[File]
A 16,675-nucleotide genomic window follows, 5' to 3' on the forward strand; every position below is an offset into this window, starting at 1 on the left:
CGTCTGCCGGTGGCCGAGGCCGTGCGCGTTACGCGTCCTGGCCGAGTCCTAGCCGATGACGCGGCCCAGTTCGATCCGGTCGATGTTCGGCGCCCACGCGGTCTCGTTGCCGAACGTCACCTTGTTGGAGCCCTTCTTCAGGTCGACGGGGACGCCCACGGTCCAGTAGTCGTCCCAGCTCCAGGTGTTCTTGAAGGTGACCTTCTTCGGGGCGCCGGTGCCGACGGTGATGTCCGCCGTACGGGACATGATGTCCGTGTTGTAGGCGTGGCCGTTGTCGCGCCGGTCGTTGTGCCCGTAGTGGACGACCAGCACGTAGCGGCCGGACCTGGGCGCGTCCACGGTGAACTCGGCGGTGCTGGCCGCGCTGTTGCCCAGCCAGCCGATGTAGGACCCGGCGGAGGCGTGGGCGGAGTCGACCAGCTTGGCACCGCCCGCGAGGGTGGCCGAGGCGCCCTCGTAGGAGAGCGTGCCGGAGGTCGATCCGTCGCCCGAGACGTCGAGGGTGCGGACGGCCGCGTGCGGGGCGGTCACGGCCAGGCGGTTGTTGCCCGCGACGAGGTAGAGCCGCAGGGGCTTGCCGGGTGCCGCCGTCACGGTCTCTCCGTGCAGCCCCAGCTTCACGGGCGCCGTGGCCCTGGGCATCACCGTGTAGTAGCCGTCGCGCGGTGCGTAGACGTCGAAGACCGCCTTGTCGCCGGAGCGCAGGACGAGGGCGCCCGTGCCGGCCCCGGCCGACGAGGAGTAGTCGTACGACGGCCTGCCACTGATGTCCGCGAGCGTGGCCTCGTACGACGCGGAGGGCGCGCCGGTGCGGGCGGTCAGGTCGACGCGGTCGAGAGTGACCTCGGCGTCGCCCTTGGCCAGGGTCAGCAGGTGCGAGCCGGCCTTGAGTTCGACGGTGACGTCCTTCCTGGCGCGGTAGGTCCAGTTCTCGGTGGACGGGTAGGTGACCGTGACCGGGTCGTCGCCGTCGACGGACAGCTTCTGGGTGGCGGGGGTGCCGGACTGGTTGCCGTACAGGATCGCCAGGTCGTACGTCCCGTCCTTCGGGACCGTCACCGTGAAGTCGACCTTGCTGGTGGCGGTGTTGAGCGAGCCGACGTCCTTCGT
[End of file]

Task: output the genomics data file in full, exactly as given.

A 16,675-nucleotide genomic window follows, 5' to 3' on the forward strand; every position below is an offset into this window, starting at 1 on the left:
CGTCTGCCGGTGGCCGAGGCCGTGCGCGTTACGCGTCCTGGCCGAGTCCTAGCCGATGACGCGGCCCAGTTCGATCCGGTCGATGTTCGGCGCCCACGCGGTCTCGTTGCCGAACGTCACCTTGTTGGAGCCCTTCTTCAGGTCGACGGGGACGCCCACGGTCCAGTAGTCGTCCCAGCTCCAGGTGTTCTTGAAGGTGACCTTCTTCGGGGCGCCGGTGCCGACGGTGATGTCCGCCGTACGGGACATGATGTCCGTGTTGTAGGCGTGGCCGTTGTCGCGCCGGTCGTTGTGCCCGTAGTGGACGACCAGCACGTAGCGGCCGGACCTGGGCGCGTCCACGGTGAACTCGGCGGTGCTGGCCGCGCTGTTGCCCAGCCAGCCGATGTAGGACCCGGCGGAGGCGTGGGCGGAGTCGACCAGCTTGGCACCGCCCGCGAGGGTGGCCGAGGCGCCCTCGTAGGAGAGCGTGCCGGAGGTCGATCCGTCGCCCGAGACGTCGAGGGTGCGGACGGCCGCGTGCGGGGCGGTCACGGCCAGGCGGTTGTTGCCCGCGACGAGGTAGAGCCGCAGGGGCTTGCCGGGTGCCGCCGTCACGGTCTCTCCGTGCAGCCCCAGCTTCACGGGCGCCGTGGCCCTGGGCATCACCGTGTAGTAGCCGTCGCGCGGTGCGTAGACGTCGAAGACCGCCTTGTCGCCGGAGCGCAGGACGAGGGCGCCCGTGCCGGCCCCGGCCGACGAGGAGTAGTCGTACGACGGCCTGCCACTGATGTCCGCGAGCGTGGCCTCGTACGACGCGGAGGGCGCGCCGGTGCGGGCGGTCAGGTCGACGCGGTCGAGAGTGACCTCGGCGTCGCCCTTGGCCAGGGTCAGCAGGTGCGAGCCGGCCTTGAGTTCGACGGTGACGTCCTTCCTGGCGCGGTAGGTCCAGTTCTCGGTGGACGGGTAGGTGACCGTGACCGGGTCGTCGCCGTCGACGGACAGCTTCTGGGTGGCGGGGGTGCCGGACTGGTTGCCGTACAGGATCGCCAGGTCGTACGTCCCGTCCTTCGGGACCGTCACCGTGAAGTCGACCTTGCTGGTGGCGGTGTTGAGCGAGCCGACGTCCTTCGT